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Missing bow hunter found dead; cause of death uncertain

Missing bow hunter found dead; cause of death uncertain

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Rob Carter

Rob Carter

An eight-day search near Wisdom for bow hunter Robert Carter Jr. ended in tragedy Sunday as a Beaverhead County search-and-rescue team found Carter’s body.

Beaverhead County Sheriff Frank Kluesner said the body was found at the meeting of a logged area and a wooded area, about a mile uphill from where he had parked his truck, about five miles north of Highway 43 in the Big Hole National Battlefield Area.

Kluesner said the cause of death was not obvious and the Beaverhead County coroner, along with the state medical examiner, would examine the body and release a cause of death when it is ascertained.

“In our investigation we’re not proceeding with anything obvious or with any indication of foul play,” Kluesner said.

Since a week ago Sunday, searchers had combed the mature forest, clogged with deadfall — a challenging area Kluesner had called “big country” after a week of searching Saturday.

The search and rescue team, along with a couple of citizen volunteers, found Carter’s body at 2:24 p.m., Kluesner said.

“He has been positively identified and next of kin has been notified,” the sheriff added.

He said that despite the tragic result, he was very grateful to all of the organizations and private citizens who helped with the search.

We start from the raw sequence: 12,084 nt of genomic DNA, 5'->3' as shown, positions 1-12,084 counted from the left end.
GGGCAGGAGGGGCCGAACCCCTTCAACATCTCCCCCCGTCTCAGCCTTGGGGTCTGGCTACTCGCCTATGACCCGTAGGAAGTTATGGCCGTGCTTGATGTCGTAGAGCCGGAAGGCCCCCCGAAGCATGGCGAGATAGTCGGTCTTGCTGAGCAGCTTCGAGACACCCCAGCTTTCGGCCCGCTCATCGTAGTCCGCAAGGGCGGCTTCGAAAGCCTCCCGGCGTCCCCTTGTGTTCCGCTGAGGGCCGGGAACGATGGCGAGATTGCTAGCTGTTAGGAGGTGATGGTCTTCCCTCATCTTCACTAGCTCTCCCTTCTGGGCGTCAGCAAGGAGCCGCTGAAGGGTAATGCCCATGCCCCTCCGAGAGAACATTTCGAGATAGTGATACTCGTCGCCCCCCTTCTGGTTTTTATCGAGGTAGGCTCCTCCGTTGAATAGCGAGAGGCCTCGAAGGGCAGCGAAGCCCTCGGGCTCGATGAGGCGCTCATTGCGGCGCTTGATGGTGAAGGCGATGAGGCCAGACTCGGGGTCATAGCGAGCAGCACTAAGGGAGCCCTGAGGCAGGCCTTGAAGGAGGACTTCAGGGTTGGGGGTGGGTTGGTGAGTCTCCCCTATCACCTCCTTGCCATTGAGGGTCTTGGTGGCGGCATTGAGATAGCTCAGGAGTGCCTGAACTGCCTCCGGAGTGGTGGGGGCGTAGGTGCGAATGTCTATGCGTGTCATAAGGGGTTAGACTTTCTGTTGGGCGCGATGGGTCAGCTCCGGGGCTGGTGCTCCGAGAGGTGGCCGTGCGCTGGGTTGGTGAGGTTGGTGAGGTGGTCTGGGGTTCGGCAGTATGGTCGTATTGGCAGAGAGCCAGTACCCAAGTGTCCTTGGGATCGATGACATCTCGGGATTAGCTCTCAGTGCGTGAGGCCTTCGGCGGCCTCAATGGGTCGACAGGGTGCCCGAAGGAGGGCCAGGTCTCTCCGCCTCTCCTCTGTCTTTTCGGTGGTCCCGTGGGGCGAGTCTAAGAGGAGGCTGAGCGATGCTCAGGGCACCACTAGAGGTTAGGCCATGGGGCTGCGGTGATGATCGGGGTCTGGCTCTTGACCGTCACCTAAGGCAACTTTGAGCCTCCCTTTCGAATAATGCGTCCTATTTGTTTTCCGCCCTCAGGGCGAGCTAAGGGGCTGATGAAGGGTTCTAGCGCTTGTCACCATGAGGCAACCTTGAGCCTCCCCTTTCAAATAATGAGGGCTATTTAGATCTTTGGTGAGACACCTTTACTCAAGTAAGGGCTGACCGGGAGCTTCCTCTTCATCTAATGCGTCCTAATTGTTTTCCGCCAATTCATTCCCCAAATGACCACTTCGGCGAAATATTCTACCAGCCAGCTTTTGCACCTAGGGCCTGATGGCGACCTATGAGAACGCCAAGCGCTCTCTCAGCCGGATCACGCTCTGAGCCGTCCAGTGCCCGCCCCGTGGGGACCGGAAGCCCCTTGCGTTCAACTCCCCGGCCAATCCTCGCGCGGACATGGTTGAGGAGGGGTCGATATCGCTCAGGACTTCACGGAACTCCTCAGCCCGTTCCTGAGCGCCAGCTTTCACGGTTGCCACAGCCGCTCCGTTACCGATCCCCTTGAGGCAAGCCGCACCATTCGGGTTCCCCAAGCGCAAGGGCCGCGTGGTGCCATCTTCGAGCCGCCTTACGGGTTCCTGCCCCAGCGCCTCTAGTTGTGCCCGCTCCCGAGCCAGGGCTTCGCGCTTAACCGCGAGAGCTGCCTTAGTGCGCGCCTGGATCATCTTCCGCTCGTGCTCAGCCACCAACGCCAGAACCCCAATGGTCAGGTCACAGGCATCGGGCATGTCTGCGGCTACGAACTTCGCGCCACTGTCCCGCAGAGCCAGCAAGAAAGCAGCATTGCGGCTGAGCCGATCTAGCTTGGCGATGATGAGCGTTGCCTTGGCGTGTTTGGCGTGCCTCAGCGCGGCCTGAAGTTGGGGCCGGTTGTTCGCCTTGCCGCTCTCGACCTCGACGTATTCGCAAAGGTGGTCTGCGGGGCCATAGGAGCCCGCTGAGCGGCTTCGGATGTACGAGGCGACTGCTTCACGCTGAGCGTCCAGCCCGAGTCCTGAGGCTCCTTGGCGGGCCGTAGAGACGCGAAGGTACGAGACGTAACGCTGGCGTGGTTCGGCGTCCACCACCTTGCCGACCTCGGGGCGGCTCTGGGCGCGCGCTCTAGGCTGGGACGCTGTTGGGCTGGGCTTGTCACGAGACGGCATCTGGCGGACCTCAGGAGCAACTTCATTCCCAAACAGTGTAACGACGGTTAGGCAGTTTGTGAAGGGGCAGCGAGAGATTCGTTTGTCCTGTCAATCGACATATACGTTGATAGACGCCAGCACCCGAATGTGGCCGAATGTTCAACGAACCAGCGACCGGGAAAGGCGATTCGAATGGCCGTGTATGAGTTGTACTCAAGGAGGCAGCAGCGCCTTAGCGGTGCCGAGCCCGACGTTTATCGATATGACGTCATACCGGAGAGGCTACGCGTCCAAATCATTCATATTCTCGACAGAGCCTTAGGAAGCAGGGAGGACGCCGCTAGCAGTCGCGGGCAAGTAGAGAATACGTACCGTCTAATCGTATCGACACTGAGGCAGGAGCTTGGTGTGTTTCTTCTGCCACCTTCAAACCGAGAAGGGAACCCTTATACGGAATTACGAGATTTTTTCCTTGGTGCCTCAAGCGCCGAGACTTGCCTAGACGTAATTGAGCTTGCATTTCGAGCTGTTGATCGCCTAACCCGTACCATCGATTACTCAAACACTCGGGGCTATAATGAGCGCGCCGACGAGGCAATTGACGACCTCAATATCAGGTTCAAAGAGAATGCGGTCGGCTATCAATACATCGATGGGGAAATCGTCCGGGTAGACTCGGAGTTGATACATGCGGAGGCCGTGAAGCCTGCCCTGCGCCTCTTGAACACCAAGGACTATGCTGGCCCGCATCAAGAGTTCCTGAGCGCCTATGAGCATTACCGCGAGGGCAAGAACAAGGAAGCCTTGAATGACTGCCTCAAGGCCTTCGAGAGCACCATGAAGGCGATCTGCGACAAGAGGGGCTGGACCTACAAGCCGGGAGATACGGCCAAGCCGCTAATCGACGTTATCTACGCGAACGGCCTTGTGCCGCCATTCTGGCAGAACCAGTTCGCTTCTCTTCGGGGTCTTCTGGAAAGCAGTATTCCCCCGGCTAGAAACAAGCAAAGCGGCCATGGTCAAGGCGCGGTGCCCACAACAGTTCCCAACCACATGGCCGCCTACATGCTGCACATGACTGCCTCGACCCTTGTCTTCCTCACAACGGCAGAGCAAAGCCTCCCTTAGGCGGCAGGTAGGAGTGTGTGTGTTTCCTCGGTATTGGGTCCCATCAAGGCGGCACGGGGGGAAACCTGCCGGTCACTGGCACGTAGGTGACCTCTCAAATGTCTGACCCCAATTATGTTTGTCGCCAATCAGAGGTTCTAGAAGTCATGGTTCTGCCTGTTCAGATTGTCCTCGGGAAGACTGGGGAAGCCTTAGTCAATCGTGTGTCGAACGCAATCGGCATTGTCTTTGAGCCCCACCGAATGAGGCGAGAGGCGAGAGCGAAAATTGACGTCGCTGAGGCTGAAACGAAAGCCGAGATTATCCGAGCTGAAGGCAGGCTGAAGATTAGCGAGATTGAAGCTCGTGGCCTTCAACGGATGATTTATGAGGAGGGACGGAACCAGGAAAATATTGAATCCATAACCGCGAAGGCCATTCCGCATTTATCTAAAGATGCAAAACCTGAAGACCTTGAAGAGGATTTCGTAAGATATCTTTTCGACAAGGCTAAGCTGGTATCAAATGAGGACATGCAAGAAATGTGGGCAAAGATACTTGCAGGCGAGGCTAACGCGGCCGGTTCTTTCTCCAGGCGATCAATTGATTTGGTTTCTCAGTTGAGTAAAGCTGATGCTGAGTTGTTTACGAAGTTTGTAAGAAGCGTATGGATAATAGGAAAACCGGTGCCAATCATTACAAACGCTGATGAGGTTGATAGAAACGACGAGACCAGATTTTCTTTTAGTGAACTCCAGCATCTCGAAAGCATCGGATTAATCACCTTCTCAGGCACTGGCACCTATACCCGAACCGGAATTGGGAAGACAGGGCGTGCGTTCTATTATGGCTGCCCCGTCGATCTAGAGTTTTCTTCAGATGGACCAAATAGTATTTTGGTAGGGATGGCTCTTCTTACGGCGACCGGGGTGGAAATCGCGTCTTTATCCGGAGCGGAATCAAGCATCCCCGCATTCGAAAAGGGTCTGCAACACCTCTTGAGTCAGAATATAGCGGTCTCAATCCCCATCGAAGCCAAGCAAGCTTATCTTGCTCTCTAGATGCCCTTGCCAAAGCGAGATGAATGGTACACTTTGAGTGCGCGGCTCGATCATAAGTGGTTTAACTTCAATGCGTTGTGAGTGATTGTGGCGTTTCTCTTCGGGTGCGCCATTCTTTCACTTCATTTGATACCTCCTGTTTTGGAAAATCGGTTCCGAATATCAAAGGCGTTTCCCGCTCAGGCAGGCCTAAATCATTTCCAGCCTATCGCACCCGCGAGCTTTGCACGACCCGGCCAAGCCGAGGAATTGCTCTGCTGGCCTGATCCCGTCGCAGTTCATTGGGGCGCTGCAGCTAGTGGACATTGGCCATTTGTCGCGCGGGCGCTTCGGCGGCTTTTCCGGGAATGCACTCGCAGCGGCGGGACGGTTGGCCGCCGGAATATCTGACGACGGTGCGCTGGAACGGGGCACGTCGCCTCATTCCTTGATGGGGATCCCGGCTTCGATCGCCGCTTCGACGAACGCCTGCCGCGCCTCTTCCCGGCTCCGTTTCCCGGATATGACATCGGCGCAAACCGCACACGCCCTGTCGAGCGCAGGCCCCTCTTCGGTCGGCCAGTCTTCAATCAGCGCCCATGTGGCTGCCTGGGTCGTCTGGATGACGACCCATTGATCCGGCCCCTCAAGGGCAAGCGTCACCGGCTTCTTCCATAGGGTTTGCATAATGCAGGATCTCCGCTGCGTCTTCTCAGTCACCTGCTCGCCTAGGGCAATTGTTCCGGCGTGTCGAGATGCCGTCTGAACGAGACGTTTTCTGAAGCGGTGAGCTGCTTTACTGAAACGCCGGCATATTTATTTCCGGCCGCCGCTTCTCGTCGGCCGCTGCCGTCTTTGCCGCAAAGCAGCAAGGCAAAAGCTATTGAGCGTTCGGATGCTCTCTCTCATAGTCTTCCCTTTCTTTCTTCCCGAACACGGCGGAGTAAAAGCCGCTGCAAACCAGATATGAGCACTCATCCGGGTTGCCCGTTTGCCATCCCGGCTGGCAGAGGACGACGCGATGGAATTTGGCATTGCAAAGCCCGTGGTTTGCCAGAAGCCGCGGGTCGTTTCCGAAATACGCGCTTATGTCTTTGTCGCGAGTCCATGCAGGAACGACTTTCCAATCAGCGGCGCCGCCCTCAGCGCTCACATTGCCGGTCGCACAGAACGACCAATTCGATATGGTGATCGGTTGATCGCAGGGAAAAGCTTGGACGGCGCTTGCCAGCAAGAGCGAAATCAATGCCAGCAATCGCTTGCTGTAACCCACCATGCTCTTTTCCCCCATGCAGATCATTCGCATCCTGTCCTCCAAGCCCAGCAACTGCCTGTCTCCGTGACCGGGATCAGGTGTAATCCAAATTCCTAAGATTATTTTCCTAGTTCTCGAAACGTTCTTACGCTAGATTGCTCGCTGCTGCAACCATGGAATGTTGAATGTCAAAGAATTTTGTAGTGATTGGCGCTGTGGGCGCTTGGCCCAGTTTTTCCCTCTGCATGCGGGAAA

“After so many days into a search, we had to look at it realistically and realize it was more of a recovery operation,” Kluesner said. “But we felt it was very important to continue searching. We wanted to do absolutely everything we could.”

He added, “I’m glad we were able to bring closure to the family.”

Carter, 53, of Kalispell, worked for Plum Creek Timber Co. and was a pole vault coach at Whitefish High School for the past 13 years.

One of the factors that could have kept Carter from being found sooner was his camouflage hunting attire. “He could have been missed by someone in the general area,” Kluesner said.

“Dozens of people — including myself and much of my staff — each put well over 100 hours into this search this week,” Kluesner said. “But most of the work was done by volunteers — the search and rescue units and citizen volunteers.”

Kluesner said he went to the scene with the coroner immediately after the discovery.

Sunday’s search was perhaps the largest yet in terms of volunteers and numbers of searchers.

Kluesner said “the outpouring of support from so many different people was amazing — people donating water, first aid supplies and food, helping however they could.”

The sheriff said, “We had the support of the local community and surrounding communities, and the (Flathead Valley) community where Robert Carter was from. It was incredible, and I’m very appreciative.”

Carter had been hunting alone in the Beaverhead-Deerlodge National Forest. He last contacted his wife on Sept. 16, and she reported him missing Saturday afternoon, Sept. 19.

Carter was an avid outdoorsman, and friends and relatives said he was well-trained in wilderness survival tactics. In addition to his wife Barbara, Carter is survived by the couple’s three grown children.


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